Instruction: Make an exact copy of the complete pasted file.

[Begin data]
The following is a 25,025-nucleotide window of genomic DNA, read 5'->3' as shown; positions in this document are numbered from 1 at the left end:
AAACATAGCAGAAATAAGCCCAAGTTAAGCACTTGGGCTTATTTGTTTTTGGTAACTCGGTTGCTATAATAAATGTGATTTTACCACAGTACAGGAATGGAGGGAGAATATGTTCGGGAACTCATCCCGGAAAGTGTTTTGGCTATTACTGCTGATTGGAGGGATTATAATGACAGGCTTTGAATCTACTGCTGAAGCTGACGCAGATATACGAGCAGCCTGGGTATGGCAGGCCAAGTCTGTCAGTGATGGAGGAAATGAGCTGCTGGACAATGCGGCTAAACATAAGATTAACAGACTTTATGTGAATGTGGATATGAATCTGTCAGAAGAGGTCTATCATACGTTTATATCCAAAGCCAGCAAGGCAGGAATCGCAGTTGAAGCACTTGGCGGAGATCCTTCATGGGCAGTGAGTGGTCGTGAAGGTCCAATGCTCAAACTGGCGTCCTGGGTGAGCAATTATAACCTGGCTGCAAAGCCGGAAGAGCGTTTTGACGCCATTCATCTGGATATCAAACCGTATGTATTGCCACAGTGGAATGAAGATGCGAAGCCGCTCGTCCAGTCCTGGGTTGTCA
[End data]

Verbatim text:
The following is a 25,025-nucleotide window of genomic DNA, read 5'->3' as shown; positions in this document are numbered from 1 at the left end:
AAACATAGCAGAAATAAGCCCAAGTTAAGCACTTGGGCTTATTTGTTTTTGGTAACTCGGTTGCTATAATAAATGTGATTTTACCACAGTACAGGAATGGAGGGAGAATATGTTCGGGAACTCATCCCGGAAAGTGTTTTGGCTATTACTGCTGATTGGAGGGATTATAATGACAGGCTTTGAATCTACTGCTGAAGCTGACGCAGATATACGAGCAGCCTGGGTATGGCAGGCCAAGTCTGTCAGTGATGGAGGAAATGAGCTGCTGGACAATGCGGCTAAACATAAGATTAACAGACTTTATGTGAATGTGGATATGAATCTGTCAGAAGAGGTCTATCATACGTTTATATCCAAAGCCAGCAAGGCAGGAATCGCAGTTGAAGCACTTGGCGGAGATCCTTCATGGGCAGTGAGTGGTCGTGAAGGTCCAATGCTCAAACTGGCGTCCTGGGTGAGCAATTATAACCTGGCTGCAAAGCCGGAAGAGCGTTTTGACGCCATTCATCTGGATATCAAACCGTATGTATTGCCACAGTGGAATGAAGATGCGAAGCCGCTCGTCCAGTCCTGGGTTGTCA